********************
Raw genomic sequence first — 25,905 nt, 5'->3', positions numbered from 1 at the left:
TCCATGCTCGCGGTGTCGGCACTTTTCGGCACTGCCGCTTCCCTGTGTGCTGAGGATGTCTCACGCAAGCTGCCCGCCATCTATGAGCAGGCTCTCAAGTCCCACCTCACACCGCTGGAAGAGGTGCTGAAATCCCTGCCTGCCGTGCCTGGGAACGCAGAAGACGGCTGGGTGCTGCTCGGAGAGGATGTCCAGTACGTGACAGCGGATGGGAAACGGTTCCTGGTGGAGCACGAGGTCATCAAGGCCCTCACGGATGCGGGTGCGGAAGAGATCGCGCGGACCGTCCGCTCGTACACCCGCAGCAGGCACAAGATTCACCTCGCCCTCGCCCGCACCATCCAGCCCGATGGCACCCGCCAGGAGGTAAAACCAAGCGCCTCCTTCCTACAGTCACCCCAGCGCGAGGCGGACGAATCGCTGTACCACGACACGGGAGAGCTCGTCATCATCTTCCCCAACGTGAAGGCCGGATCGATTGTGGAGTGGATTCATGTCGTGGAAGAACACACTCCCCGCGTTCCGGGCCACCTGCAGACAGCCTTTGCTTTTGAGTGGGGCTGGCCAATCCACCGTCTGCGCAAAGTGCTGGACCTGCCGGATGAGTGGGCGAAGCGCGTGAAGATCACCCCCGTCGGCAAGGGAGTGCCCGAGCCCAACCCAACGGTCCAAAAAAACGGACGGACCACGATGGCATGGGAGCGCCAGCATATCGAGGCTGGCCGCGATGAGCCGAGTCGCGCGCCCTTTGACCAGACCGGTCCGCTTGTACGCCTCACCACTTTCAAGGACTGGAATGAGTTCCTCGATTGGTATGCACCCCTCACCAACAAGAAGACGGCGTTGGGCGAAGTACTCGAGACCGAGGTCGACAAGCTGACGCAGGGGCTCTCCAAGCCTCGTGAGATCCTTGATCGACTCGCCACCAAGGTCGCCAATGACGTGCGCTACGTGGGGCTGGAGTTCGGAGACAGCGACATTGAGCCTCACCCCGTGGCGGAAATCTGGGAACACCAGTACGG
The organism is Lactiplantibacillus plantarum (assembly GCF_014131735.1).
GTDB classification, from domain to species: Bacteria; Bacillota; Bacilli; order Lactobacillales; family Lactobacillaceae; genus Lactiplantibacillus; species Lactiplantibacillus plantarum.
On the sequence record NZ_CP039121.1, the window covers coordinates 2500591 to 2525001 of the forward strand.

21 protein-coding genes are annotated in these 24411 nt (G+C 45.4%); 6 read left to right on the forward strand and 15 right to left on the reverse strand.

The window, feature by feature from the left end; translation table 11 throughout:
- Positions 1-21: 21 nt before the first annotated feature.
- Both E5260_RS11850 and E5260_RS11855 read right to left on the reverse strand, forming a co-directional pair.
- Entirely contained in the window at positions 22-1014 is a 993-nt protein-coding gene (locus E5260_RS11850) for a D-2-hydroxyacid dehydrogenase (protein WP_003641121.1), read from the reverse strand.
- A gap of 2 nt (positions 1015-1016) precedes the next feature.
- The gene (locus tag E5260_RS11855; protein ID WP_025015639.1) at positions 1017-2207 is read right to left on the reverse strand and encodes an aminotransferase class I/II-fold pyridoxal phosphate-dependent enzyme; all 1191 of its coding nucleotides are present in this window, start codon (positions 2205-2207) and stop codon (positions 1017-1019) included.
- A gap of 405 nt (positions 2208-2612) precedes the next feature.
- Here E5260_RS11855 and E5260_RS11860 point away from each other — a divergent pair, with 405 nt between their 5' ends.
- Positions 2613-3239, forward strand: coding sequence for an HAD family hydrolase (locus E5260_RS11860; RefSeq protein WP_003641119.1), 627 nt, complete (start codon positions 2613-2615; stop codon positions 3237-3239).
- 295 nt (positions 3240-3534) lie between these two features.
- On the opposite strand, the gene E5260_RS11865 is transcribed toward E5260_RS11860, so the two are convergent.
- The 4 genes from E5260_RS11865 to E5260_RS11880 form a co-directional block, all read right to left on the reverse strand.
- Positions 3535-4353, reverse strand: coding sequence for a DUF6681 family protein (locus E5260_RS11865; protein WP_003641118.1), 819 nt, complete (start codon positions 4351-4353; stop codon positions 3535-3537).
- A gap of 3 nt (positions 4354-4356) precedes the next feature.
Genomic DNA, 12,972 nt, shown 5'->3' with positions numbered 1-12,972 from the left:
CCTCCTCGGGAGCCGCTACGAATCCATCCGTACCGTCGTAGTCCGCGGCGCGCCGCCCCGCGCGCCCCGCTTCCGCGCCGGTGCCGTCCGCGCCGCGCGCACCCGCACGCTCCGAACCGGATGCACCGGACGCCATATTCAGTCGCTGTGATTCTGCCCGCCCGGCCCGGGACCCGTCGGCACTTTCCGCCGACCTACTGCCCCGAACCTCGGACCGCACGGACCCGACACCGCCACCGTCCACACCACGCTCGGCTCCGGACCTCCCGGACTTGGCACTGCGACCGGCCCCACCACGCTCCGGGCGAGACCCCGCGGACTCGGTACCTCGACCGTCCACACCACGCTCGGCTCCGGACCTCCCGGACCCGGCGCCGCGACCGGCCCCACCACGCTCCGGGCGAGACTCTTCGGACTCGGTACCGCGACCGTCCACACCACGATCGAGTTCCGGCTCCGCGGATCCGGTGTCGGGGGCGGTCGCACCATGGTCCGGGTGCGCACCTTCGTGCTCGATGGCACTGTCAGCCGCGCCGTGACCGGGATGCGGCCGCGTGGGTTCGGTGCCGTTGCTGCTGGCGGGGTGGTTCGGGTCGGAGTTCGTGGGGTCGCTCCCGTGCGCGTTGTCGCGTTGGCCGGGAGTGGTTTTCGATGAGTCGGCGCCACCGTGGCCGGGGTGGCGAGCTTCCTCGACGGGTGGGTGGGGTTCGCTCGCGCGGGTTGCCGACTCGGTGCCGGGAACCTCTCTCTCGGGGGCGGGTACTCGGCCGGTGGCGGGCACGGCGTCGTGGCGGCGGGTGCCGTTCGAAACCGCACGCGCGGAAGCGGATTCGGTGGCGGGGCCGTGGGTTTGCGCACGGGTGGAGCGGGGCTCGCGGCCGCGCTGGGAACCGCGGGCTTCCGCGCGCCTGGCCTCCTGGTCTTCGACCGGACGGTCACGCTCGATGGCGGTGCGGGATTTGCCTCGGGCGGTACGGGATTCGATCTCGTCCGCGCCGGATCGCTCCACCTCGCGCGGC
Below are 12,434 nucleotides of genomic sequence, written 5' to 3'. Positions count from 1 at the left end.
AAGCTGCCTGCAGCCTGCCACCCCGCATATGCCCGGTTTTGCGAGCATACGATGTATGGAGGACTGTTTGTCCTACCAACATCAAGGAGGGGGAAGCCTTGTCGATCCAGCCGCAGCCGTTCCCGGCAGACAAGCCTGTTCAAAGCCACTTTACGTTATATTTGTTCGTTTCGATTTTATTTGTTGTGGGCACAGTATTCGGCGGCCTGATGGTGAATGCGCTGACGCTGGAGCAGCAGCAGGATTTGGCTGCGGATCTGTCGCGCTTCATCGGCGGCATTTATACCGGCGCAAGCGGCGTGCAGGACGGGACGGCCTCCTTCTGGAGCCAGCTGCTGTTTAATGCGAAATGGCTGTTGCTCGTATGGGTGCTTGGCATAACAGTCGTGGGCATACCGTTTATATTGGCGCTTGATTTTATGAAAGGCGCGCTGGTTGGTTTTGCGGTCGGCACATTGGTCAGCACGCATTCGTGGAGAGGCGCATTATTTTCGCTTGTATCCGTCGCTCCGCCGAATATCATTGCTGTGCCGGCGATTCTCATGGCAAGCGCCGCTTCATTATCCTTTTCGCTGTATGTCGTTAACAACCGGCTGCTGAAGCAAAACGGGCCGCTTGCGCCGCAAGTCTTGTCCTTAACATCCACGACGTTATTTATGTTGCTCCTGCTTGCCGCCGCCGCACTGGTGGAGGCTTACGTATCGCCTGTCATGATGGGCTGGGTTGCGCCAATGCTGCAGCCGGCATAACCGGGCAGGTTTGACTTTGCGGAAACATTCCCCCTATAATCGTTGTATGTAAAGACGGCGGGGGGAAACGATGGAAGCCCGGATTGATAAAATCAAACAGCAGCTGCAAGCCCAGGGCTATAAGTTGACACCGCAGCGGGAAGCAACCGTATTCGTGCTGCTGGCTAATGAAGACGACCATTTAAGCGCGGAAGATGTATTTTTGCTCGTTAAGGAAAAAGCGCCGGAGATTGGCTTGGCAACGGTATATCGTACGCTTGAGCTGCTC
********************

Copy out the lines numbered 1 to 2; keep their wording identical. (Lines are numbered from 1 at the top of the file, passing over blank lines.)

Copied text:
Raw genomic sequence first — 25,905 nt, 5'->3', positions numbered from 1 at the left:
TCCATGCTCGCGGTGTCGGCACTTTTCGGCACTGCCGCTTCCCTGTGTGCTGAGGATGTCTCACGCAAGCTGCCCGCCATCTATGAGCAGGCTCTCAAGTCCCACCTCACACCGCTGGAAGAGGTGCTGAAATCCCTGCCTGCCGTGCCTGGGAACGCAGAAGACGGCTGGGTGCTGCTCGGAGAGGATGTCCAGTACGTGACAGCGGATGGGAAACGGTTCCTGGTGGAGCACGAGGTCATCAAGGCCCTCACGGATGCGGGTGCGGAAGAGATCGCGCGGACCGTCCGCTCGTACACCCGCAGCAGGCACAAGATTCACCTCGCCCTCGCCCGCACCATCCAGCCCGATGGCACCCGCCAGGAGGTAAAACCAAGCGCCTCCTTCCTACAGTCACCCCAGCGCGAGGCGGACGAATCGCTGTACCACGACACGGGAGAGCTCGTCATCATCTTCCCCAACGTGAAGGCCGGATCGATTGTGGAGTGGATTCATGTCGTGGAAGAACACACTCCCCGCGTTCCGGGCCACCTGCAGACAGCCTTTGCTTTTGAGTGGGGCTGGCCAATCCACCGTCTGCGCAAAGTGCTGGACCTGCCGGATGAGTGGGCGAAGCGCGTGAAGATCACCCCCGTCGGCAAGGGAGTGCCCGAGCCCAACCCAACGGTCCAAAAAAACGGACGGACCACGATGGCATGGGAGCGCCAGCATATCGAGGCTGGCCGCGATGAGCCGAGTCGCGCGCCCTTTGACCAGACCGGTCCGCTTGTACGCCTCACCACTTTCAAGGACTGGAATGAGTTCCTCGATTGGTATGCACCCCTCACCAACAAGAAGACGGCGTTGGGCGAAGTACTCGAGACCGAGGTCGACAAGCTGACGCAGGGGCTCTCCAAGCCTCGTGAGATCCTTGATCGACTCGCCACCAAGGTCGCCAATGACGTGCGCTACGTGGGGCTGGAGTTCGGAGACAGCGACATTGAGCCTCACCCCGTGGCGGAAATCTGGGAACACCAGTACGG